• The overall sustained virological response (SVR) rate after completion of treatment was 69%.
  • However, SVR was significantly lower in the HIV/HCV coinfected group (58%) compared with the HCV monoinfected group (67%); HIV negative individuals were 50% more likely to respond to treatment (odds ratio 1.5).
  • Coinfected and monoinfected patients were equally likely to be virological non-responders (15% vs 16%, respectively).
  • Coinfected people were slightly more likely to experience post-treatment relapse even though they were treated longer (50% vs 45%, respectively, not a significant difference).
  • A similar proportion in both groups discontinued treatment early for any reason (35% vs 40%, respectively).
  • There were not enough HIV positive people with HCV genotype 2 to analyze the genotypes separately, but looking at all participants together, the SVR rate for genotype 2 was significantly higher than for genotype 3 (72% vs 61%, respectively).
  • Coinfected people were more likely to lower their ribavirin dose (26% vs 18%), though much less likely to prematurely stop interferon (9% vs 68%).
  • A similar proportion of patients in both groups developed anemia (12% vs 10%), but fewer coinfected people used EPO (2% vs 16%).
  • The coinfected group was significantly more likely to have neutropenia (42% vs 12%) and to use GCSF (41% vs 4%).
  • Factors significantly associated with sustained response were advanced fibrosis -- reducing the likelihood of SVR by 60% -- high baseline HCV viral load, ribavirin dose reduction, and early interruption of pegylated interferon.
  • After adjusting for these and other factors influencing treatment response, having HIV itself was not an independent predictor of worse treatment response.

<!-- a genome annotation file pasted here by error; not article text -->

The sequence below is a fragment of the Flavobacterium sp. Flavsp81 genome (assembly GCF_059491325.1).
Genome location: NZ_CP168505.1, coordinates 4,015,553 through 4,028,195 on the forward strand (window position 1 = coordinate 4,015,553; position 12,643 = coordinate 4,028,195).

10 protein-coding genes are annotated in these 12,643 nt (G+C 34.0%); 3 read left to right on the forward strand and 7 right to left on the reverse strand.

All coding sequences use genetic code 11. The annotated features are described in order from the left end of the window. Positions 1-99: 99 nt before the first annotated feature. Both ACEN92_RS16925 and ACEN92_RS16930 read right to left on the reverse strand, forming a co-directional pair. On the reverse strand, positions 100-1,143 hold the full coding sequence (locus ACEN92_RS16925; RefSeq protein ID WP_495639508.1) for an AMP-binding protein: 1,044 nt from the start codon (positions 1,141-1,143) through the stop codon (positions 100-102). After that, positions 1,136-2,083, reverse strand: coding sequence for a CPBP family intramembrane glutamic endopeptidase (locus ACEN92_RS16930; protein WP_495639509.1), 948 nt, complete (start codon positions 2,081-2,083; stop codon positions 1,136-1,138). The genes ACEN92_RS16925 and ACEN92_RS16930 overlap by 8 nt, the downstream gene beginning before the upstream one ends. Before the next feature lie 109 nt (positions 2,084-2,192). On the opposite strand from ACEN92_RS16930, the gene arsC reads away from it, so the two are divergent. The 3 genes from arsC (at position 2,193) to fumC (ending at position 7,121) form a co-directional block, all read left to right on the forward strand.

"HCV mono- and HIV/HCV co-infected patients seem to have a similar rate of SVR in our clinical setting," the researchers concluded. They suggested this might be due HIV positive people receiving a longer duration of treatment or being more likely to use GCSF to maintain higher drug doses.

Conversely, the higher proportion of people with HCV genotype 3 might have contributed to lower response in the coinfected group compared with the monoinfected group, which had a more even genotype distribution.

Because HIV/HCV coinfected people have a higher rate of advanced fibrosis -- and because this is one of the most important variables related to poor treatment outcomes -- the researchers recommended that coinfected people with HCV genotypes 2 or 3 should receive early treatment.



P Nasta, M Giralda, E Chiari, et al. Higher rate of sustained virological response in patients with HCV genotype 2 or 3 infection regardless [of] HIV Infection. 53rd Interscience Conference on Antimicrobial Agents and Chemotherapy (ICAAC 2013). Denver, September 10-13, 2013. Abstract H-1528.